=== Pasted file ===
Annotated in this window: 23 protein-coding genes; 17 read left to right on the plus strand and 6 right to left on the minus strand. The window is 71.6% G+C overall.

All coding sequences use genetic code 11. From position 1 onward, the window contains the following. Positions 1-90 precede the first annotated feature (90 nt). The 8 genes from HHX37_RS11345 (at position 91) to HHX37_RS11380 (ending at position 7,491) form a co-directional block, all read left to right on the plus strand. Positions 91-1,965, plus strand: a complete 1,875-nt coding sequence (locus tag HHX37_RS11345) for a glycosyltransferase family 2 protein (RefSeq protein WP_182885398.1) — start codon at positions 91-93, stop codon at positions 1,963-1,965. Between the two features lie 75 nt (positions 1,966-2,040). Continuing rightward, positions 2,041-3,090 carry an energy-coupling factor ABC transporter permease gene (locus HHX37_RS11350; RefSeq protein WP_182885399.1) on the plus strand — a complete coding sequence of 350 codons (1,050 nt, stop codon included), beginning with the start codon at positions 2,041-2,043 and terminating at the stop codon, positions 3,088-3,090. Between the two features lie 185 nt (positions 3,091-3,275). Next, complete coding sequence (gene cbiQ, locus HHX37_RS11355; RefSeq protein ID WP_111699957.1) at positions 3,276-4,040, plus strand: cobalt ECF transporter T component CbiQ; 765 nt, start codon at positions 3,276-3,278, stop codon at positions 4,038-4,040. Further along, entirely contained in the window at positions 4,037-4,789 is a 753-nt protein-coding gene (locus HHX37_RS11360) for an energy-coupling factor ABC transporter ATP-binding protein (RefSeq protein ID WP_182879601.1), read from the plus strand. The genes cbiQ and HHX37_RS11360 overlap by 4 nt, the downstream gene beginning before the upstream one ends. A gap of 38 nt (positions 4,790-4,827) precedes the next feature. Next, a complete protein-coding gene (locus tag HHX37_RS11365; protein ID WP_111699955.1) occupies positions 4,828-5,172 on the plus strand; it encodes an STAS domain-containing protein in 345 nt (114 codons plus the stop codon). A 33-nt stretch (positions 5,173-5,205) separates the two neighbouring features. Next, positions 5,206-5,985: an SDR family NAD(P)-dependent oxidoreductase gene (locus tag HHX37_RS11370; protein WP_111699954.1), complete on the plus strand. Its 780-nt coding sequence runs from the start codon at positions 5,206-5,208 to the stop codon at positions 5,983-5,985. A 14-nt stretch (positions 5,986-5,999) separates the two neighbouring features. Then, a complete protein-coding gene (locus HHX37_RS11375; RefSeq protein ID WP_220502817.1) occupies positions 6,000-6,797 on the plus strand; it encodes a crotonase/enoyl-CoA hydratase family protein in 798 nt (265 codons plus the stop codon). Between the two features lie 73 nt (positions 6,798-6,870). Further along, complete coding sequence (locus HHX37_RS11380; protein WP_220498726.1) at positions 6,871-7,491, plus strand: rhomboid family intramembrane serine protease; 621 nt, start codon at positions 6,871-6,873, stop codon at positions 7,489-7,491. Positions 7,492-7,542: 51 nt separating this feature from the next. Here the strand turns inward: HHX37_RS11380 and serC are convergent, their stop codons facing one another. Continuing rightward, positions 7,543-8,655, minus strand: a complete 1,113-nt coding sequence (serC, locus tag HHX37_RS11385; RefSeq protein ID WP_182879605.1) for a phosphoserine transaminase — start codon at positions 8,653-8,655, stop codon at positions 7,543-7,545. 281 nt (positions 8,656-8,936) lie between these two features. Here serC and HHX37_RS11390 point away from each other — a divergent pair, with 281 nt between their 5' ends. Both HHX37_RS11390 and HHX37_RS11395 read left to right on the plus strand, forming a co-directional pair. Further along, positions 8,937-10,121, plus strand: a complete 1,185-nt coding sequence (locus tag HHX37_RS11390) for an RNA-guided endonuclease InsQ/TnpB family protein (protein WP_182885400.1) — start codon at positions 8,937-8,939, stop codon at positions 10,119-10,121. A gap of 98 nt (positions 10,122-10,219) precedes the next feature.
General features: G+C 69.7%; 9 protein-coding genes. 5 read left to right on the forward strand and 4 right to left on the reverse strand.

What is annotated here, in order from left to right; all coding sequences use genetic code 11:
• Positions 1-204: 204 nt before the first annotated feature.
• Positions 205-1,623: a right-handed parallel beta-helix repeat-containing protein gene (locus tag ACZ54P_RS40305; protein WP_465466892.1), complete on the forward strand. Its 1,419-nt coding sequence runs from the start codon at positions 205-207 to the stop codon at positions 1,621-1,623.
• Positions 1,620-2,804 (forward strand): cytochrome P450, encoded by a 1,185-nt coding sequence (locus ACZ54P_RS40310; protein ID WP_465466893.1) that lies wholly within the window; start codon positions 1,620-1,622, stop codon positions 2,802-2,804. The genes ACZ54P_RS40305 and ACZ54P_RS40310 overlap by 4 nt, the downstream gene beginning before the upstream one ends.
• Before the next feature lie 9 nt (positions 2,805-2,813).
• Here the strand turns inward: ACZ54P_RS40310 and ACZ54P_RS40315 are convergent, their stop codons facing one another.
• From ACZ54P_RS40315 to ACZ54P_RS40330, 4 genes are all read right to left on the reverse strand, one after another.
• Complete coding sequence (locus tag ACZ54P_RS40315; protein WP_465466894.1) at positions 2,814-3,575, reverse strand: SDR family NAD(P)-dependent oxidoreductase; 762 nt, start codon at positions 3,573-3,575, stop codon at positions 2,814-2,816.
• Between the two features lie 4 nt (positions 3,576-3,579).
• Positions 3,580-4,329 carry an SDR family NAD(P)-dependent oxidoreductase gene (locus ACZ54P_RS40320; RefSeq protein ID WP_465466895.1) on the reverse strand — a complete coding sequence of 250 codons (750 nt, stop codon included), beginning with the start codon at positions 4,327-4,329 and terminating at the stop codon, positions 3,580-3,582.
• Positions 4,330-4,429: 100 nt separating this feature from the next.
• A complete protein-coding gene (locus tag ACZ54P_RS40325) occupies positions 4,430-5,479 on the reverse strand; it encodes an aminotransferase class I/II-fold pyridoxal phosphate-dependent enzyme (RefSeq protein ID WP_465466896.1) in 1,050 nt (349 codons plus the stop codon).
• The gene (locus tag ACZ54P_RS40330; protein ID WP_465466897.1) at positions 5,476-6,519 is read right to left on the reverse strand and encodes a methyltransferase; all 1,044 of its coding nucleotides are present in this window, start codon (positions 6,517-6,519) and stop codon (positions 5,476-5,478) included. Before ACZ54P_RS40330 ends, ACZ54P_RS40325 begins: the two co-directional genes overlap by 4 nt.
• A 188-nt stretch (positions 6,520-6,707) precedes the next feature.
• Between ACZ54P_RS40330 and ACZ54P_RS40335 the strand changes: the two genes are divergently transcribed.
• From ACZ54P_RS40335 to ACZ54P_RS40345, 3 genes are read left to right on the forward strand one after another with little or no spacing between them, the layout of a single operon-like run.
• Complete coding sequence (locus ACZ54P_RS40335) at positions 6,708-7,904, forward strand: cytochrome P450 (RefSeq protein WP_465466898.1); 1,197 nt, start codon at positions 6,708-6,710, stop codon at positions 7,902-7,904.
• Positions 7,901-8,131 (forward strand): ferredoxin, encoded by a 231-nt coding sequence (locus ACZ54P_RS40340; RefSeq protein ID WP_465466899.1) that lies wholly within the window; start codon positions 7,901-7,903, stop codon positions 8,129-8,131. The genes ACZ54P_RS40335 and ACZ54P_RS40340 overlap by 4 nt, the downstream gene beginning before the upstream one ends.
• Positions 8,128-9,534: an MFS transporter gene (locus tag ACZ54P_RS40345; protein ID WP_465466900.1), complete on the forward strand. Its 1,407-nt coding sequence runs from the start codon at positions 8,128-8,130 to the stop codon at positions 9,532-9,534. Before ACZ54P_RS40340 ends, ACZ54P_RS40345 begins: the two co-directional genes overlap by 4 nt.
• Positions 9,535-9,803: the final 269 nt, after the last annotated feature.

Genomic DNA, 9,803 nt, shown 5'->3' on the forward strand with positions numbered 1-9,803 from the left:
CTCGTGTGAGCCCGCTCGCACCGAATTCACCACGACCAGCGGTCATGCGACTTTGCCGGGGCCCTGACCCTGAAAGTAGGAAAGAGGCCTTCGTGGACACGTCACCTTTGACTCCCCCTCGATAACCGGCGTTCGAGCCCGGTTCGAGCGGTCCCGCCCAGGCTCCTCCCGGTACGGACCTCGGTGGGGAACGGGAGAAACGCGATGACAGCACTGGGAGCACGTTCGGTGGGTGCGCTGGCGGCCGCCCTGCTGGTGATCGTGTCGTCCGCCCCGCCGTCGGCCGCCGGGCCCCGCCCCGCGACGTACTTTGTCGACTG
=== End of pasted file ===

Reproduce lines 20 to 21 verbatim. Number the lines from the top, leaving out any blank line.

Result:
• Complete coding sequence (locus ACZ54P_RS40335) at positions 6,708-7,904, forward strand: cytochrome P450 (RefSeq protein WP_465466898.1); 1,197 nt, start codon at positions 6,708-6,710, stop codon at positions 7,902-7,904.
• Positions 7,901-8,131 (forward strand): ferredoxin, encoded by a 231-nt coding sequence (locus ACZ54P_RS40340; RefSeq protein ID WP_465466899.1) that lies wholly within the window; start codon positions 7,901-7,903, stop codon positions 8,129-8,131. The genes ACZ54P_RS40335 and ACZ54P_RS40340 overlap by 4 nt, the downstream gene beginning before the upstream one ends.